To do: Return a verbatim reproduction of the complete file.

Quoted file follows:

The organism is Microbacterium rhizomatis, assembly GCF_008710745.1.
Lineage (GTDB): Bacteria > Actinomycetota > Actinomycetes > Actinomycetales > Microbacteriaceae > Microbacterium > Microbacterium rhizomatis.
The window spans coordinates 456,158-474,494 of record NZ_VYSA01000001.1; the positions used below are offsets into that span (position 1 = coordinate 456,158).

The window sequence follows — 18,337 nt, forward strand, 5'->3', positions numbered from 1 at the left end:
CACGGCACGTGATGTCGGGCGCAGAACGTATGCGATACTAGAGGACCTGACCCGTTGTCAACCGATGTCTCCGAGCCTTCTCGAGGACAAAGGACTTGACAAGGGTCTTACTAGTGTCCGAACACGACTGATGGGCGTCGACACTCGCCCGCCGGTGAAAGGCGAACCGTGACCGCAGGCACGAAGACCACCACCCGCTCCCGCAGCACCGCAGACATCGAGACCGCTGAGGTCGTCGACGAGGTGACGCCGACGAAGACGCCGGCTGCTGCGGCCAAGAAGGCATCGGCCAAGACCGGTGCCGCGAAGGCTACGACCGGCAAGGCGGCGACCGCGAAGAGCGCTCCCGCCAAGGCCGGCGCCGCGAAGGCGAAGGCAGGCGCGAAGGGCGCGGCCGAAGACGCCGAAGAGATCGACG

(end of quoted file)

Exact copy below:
The organism is Microbacterium rhizomatis, assembly GCF_008710745.1.
Lineage (GTDB): Bacteria > Actinomycetota > Actinomycetes > Actinomycetales > Microbacteriaceae > Microbacterium > Microbacterium rhizomatis.
The window spans coordinates 456,158-474,494 of record NZ_VYSA01000001.1; the positions used below are offsets into that span (position 1 = coordinate 456,158).

The window sequence follows — 18,337 nt, forward strand, 5'->3', positions numbered from 1 at the left end:
CACGGCACGTGATGTCGGGCGCAGAACGTATGCGATACTAGAGGACCTGACCCGTTGTCAACCGATGTCTCCGAGCCTTCTCGAGGACAAAGGACTTGACAAGGGTCTTACTAGTGTCCGAACACGACTGATGGGCGTCGACACTCGCCCGCCGGTGAAAGGCGAACCGTGACCGCAGGCACGAAGACCACCACCCGCTCCCGCAGCACCGCAGACATCGAGACCGCTGAGGTCGTCGACGAGGTGACGCCGACGAAGACGCCGGCTGCTGCGGCCAAGAAGGCATCGGCCAAGACCGGTGCCGCGAAGGCTACGACCGGCAAGGCGGCGACCGCGAAGAGCGCTCCCGCCAAGGCCGGCGCCGCGAAGGCGAAGGCAGGCGCGAAGGGCGCGGCCGAAGACGCCGAAGAGATCGACG